Jean-Philippe Pignol.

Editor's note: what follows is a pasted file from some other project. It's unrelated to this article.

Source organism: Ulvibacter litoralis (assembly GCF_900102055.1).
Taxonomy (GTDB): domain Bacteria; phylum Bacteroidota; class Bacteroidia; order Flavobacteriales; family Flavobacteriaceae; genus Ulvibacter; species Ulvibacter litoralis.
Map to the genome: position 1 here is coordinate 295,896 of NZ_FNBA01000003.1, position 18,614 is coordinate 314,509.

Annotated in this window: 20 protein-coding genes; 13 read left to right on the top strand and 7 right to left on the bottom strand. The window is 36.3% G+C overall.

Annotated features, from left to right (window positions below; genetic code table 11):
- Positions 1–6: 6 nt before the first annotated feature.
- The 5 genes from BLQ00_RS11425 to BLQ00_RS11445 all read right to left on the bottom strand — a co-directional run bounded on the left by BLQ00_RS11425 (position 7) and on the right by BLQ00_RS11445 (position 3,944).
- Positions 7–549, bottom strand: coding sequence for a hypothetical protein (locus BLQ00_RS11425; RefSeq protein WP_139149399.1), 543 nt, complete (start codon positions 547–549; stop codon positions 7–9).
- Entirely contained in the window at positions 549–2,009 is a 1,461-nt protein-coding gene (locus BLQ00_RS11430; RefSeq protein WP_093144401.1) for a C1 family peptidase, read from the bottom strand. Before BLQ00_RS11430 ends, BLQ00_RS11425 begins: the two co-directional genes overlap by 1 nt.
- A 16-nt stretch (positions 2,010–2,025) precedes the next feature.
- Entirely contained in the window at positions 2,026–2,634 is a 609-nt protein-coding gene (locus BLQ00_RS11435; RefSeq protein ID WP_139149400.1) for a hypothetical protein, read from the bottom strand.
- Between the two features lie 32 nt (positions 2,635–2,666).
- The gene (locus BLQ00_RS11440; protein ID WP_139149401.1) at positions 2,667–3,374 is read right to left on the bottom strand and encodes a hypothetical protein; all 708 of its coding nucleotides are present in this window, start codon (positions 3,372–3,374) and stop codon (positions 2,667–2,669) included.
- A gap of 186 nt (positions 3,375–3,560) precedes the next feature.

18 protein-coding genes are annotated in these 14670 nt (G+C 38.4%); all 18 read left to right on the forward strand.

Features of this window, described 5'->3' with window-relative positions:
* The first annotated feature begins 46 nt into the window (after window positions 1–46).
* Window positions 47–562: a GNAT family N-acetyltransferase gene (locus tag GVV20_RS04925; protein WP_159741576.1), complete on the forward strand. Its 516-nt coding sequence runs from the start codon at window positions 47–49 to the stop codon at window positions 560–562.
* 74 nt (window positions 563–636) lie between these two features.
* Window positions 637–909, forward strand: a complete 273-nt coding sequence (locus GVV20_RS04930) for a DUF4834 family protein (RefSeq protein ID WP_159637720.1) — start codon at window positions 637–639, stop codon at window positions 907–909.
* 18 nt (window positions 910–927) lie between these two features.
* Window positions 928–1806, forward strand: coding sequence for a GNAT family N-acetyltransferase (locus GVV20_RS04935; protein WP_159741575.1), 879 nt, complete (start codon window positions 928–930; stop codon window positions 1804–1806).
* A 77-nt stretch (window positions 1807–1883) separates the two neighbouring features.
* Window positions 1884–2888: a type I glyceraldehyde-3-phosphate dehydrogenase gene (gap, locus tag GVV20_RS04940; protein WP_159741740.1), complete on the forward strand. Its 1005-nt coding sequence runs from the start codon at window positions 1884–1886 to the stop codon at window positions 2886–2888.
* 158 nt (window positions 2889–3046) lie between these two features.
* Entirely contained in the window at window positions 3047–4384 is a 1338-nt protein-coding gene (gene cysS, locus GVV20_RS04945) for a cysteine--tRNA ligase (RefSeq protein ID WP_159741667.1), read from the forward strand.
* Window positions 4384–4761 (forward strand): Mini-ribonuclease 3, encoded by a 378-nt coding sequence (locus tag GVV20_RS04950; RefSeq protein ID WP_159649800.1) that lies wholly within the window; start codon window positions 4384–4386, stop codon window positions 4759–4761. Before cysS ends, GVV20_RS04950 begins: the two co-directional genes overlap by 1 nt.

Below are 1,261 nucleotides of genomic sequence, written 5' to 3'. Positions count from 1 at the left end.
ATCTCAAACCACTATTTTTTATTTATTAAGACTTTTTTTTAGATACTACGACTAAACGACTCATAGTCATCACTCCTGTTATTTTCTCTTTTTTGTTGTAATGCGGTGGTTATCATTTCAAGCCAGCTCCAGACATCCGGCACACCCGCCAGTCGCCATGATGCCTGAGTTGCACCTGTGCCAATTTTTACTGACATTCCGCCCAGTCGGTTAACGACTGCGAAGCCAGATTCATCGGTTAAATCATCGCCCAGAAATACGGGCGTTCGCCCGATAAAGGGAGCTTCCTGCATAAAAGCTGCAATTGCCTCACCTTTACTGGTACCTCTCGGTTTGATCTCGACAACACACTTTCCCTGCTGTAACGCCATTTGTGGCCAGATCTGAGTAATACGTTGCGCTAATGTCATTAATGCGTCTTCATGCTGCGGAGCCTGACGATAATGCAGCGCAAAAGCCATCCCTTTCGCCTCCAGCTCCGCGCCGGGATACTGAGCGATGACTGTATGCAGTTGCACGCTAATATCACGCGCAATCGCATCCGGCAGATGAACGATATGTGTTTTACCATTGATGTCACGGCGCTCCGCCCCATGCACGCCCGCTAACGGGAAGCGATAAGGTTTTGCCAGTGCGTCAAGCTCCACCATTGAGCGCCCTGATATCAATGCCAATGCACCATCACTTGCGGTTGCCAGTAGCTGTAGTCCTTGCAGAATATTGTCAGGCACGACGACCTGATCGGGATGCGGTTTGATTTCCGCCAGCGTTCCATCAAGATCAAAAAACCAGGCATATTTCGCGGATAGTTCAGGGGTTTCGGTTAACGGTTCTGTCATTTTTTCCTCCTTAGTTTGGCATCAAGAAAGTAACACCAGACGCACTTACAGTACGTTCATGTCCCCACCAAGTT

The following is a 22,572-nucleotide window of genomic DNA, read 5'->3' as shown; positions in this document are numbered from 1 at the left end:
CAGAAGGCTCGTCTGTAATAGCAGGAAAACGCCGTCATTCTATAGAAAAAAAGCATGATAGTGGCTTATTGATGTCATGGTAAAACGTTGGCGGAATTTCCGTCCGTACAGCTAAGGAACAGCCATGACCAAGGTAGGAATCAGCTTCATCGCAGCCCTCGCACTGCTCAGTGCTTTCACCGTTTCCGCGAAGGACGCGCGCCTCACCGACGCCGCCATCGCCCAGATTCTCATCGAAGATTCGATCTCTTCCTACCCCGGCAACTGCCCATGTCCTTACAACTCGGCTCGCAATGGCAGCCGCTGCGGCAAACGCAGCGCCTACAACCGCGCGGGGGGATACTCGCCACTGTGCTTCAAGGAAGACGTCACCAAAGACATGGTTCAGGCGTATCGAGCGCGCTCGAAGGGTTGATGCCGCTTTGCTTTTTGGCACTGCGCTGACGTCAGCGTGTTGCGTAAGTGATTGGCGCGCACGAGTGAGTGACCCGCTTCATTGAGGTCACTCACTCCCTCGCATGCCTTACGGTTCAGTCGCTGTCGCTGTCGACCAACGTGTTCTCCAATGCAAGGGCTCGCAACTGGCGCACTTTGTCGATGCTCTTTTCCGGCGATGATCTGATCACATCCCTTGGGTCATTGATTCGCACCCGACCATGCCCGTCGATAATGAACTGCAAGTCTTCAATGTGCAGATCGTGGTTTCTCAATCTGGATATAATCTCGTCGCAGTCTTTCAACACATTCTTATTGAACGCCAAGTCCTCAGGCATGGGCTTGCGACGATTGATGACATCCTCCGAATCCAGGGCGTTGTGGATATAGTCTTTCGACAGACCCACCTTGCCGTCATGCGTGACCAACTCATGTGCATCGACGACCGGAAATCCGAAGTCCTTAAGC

Outcomes of unplanned and sensitivity analyses and the result of censoring are included in the Supplementary Appendix, available with the full text of this content at NEJM.org. Results Study Participants Between April 1993 and September 1996, a total of 1234 patients underwent randomization, with 612 assigned to the control group and 622 to the hypofractionated-radiation group. The two groups were related at baseline: 24.7 percent of the women were younger than 50 years of age; 31.3 percent had tumors that were 2 cm or larger in size; 26.8 percent had high-grade disease; 41.8 percent received adjuvant tamoxifen, and 10.9 percent had received adjuvant systemic therapy, most commonly cyclophosphamide, methotrexate, and fluorouracil. Twenty-one sufferers did not have the specified radiation program .Scientists can diagnose genetic disorders such as Down’s syndrome by using gene markers, or ‘probes’, which bind to just highly similar chains of DNA. Once bound, the probe’s location could be conveniently detected by fluorescence, and this gives information about the gene problem. Related StoriesNew research examines previously unknown magic formula to DNA repairTumour DNA in the bloodstream can accurately monitor tumor in genuine timeCancer DNA in patient's bloodstream could help deliver personalized treatment for liver cancerDetecting these probes is often a slow and difficult process, however, as the chains become tightly coiled. The new method provided by Kyohei Terao from Kyoto University, and co-workers from The University of Tokyo, uses micron-sized hooks managed by lasers to catch and straighten a DNA strand with excellent precision and care.